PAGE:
White House Chad Wolf, according to three people familiar.
The White House plans to name Homeland Security official Chad Wolf acting secretary, according to three people familiar with the situation.
Wolf will replace acting DHS Secretary Kevin McAleenan, whose last day in the job was supposed to be Thursday. McAleenan will now stay until Nov. 7, according to one of the people with knowledge of the matter.
President Donald Trump called Wolf a few days ago and told him to expect to be appointed, a person familiar with the plan told POLITICO. Two other officials said that the White House has been speaking to reluctant GOP senators — including Sens. Mike Lee (R-Utah) and Chuck Grassley (R-Iowa) — and asking them not to oppose Wolf’s appointment to be undersecretary of the department.
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The search has been complicated by a federal law that requires acting agency chiefs to have served under a Senate-confirmed secretary for 90 days. Grassley said this week there is no legal way to name someone acting DHS secretary if that person hasn’t been confirmed in any capacity by the Senate. Wolf has not been confirmed in his present position as undersecretary for policy.
White House officials also told senators they are considering nominating Customs and Border Protection chief Mark Morgan to hold the position permanently but that a final decision has not been reached. The White House had considered nominating acting Citizenship and Immigration Services Director Ken Cuccinelli for the job, but learned that 20 senators opposed him, dooming his nomination, according to a person involved in the discussions.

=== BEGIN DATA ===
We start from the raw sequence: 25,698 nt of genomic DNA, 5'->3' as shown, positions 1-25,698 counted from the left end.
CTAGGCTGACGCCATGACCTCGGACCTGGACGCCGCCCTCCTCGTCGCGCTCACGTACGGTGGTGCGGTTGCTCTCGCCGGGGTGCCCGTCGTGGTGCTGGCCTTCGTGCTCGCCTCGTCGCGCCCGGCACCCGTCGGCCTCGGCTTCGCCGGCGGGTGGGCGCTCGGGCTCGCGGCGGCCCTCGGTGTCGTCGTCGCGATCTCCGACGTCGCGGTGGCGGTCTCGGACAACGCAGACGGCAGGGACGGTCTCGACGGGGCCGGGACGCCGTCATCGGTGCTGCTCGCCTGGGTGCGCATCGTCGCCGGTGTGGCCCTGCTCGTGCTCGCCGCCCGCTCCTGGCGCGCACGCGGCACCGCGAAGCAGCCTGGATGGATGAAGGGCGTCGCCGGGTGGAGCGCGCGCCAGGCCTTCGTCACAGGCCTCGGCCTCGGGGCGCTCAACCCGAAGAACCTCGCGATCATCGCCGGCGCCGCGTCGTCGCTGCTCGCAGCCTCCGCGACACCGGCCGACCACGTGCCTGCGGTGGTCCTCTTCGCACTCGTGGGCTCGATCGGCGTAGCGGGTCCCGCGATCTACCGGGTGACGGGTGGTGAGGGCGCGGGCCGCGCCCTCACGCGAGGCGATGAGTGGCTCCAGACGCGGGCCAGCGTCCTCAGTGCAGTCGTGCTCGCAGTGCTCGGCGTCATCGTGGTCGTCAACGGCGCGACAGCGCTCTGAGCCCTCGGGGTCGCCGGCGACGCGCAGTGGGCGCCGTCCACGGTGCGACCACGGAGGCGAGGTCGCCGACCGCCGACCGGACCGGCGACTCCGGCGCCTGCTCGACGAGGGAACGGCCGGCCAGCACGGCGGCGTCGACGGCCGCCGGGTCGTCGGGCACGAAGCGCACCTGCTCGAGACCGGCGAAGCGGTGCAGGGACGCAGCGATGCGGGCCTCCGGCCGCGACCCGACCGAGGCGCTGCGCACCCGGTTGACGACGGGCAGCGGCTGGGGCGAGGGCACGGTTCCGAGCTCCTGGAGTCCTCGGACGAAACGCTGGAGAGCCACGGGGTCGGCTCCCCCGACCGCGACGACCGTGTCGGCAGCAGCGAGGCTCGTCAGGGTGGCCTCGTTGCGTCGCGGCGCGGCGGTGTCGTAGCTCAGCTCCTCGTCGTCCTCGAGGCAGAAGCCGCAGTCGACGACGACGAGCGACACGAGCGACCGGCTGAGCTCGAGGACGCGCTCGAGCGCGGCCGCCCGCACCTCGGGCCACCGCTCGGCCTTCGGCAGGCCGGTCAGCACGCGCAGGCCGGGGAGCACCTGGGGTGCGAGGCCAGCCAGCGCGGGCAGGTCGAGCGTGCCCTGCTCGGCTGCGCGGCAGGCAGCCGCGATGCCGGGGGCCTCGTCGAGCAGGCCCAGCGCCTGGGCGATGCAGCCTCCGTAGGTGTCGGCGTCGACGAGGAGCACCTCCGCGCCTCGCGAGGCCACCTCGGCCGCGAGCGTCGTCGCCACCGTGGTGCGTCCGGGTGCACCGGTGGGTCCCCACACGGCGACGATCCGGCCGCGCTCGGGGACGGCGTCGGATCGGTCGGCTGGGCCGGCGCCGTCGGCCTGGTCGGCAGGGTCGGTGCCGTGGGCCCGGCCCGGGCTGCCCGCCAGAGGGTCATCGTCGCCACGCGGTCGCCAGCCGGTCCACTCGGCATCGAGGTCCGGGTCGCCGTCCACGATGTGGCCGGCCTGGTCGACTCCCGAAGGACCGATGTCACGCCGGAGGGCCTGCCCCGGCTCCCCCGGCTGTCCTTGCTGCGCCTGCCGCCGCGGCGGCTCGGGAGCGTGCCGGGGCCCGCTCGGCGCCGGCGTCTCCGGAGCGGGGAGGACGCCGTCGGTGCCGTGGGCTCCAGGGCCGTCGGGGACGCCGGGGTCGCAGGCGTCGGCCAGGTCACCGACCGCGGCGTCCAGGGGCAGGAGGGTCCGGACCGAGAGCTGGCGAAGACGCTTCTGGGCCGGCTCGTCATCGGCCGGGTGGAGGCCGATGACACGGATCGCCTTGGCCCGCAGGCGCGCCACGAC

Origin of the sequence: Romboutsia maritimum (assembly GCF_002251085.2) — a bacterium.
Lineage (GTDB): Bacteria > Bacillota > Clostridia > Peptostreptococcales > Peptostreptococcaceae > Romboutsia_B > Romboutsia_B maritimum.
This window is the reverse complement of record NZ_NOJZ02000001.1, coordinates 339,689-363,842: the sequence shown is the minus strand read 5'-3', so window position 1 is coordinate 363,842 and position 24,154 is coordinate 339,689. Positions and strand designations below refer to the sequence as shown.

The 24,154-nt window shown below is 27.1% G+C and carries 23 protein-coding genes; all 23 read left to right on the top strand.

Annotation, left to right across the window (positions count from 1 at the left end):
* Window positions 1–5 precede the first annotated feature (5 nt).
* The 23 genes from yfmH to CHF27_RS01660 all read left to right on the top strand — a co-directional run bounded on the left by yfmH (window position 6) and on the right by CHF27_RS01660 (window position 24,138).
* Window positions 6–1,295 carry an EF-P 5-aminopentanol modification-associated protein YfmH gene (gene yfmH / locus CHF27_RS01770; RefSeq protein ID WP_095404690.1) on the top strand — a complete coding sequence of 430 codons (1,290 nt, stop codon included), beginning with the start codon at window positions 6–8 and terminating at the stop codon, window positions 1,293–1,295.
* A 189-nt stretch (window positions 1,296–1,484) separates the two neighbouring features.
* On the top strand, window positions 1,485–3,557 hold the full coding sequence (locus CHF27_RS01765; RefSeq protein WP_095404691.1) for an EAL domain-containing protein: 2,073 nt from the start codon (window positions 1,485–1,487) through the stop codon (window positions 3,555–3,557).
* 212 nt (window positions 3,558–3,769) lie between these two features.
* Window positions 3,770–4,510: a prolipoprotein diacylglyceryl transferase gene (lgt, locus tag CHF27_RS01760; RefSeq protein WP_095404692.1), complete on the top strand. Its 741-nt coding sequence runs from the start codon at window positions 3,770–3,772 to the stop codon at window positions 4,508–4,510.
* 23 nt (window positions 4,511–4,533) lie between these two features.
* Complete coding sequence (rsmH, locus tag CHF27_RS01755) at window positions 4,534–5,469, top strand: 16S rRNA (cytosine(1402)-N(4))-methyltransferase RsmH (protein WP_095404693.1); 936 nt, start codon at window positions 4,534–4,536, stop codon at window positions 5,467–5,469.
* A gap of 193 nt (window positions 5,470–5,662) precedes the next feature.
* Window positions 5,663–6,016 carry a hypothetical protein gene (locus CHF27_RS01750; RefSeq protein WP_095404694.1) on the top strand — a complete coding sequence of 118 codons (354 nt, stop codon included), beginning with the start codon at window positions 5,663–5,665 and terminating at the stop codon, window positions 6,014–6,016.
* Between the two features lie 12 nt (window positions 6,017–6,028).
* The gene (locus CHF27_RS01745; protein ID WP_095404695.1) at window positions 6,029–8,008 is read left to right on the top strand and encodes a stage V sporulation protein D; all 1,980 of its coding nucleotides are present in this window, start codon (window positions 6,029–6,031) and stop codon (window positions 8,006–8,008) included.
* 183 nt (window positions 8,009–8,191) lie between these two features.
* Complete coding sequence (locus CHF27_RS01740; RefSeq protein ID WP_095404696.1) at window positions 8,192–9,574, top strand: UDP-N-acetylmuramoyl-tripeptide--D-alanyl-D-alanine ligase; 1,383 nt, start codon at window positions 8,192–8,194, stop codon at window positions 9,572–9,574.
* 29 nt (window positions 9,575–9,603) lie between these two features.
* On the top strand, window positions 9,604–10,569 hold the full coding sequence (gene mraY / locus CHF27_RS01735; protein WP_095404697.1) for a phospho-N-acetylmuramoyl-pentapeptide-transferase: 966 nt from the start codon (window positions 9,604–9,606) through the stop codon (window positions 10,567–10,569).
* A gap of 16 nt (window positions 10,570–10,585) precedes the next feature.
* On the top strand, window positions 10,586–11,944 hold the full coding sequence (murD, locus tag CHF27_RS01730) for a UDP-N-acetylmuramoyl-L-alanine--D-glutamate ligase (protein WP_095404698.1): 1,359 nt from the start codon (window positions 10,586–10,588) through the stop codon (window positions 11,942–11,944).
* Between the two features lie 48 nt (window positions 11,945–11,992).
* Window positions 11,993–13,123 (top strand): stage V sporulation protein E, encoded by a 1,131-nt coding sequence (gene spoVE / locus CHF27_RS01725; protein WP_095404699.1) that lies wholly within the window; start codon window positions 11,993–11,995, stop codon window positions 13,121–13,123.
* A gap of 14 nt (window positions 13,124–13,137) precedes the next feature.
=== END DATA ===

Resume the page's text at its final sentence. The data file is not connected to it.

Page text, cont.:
Wolf has received some opposition from lawmakers because he was a registered lobbyist for the National Association of Software and Service Companies, which represents Indian and U.S. companies that aim to keep the H-1B visa program for foreign workers with exceptional or unusual skills.
Several people within the administration and in ideologically aligned groups expressed concern that Wolf would not be tough enough on immigration to satisfy Trump. Privately, they worry that Wolf will end up clashing with Trump in the same was his predecessors did, creating more dysfunction within the beleaguered agency.
The White House did not immediately respond to requests for comment. McAleenan offered earlier this week to remain in the acting job for another week if the White House did not name a successor before his departure. A DHS spokesperson said McAleenan is “very adamant” about ensuring a smooth transition.
“This is an outstanding pick by the President,” said a senior administration official. “Chad is uniquely qualified to lead the Department and he’s widely respected within DHS and the interagency community for his experience and vision.”